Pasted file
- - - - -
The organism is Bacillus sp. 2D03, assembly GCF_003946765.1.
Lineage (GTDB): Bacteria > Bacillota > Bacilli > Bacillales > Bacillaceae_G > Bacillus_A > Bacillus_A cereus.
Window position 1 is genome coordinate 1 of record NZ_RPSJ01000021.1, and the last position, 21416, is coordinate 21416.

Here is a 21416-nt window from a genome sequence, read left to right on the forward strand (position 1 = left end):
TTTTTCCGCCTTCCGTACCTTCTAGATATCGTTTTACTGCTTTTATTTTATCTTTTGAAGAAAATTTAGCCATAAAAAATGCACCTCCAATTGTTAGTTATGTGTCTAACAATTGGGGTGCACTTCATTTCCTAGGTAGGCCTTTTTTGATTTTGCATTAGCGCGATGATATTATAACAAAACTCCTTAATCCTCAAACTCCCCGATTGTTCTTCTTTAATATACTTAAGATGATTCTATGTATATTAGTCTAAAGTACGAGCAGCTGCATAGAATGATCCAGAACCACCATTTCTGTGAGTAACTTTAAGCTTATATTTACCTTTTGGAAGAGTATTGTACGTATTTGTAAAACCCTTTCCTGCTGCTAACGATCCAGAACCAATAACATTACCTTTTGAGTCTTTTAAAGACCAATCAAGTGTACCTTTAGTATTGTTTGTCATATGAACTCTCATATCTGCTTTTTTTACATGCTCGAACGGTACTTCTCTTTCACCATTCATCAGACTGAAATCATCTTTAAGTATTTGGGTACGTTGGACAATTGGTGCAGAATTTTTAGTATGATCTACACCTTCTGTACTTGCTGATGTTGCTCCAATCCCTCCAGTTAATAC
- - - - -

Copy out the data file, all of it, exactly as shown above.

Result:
The organism is Bacillus sp. 2D03, assembly GCF_003946765.1.
Lineage (GTDB): Bacteria > Bacillota > Bacilli > Bacillales > Bacillaceae_G > Bacillus_A > Bacillus_A cereus.
Window position 1 is genome coordinate 1 of record NZ_RPSJ01000021.1, and the last position, 21416, is coordinate 21416.

Here is a 21416-nt window from a genome sequence, read left to right on the forward strand (position 1 = left end):
TTTTTCCGCCTTCCGTACCTTCTAGATATCGTTTTACTGCTTTTATTTTATCTTTTGAAGAAAATTTAGCCATAAAAAATGCACCTCCAATTGTTAGTTATGTGTCTAACAATTGGGGTGCACTTCATTTCCTAGGTAGGCCTTTTTTGATTTTGCATTAGCGCGATGATATTATAACAAAACTCCTTAATCCTCAAACTCCCCGATTGTTCTTCTTTAATATACTTAAGATGATTCTATGTATATTAGTCTAAAGTACGAGCAGCTGCATAGAATGATCCAGAACCACCATTTCTGTGAGTAACTTTAAGCTTATATTTACCTTTTGGAAGAGTATTGTACGTATTTGTAAAACCCTTTCCTGCTGCTAACGATCCAGAACCAATAACATTACCTTTTGAGTCTTTTAAAGACCAATCAAGTGTACCTTTAGTATTGTTTGTCATATGAACTCTCATATCTGCTTTTTTTACATGCTCGAACGGTACTTCTCTTTCACCATTCATCAGACTGAAATCATCTTTAAGTATTTGGGTACGTTGGACAATTGGTGCAGAATTTTTAGTATGATCTACACCTTCTGTACTTGCTGATGTTGCTCCAATCCCTCCAGTTAATAC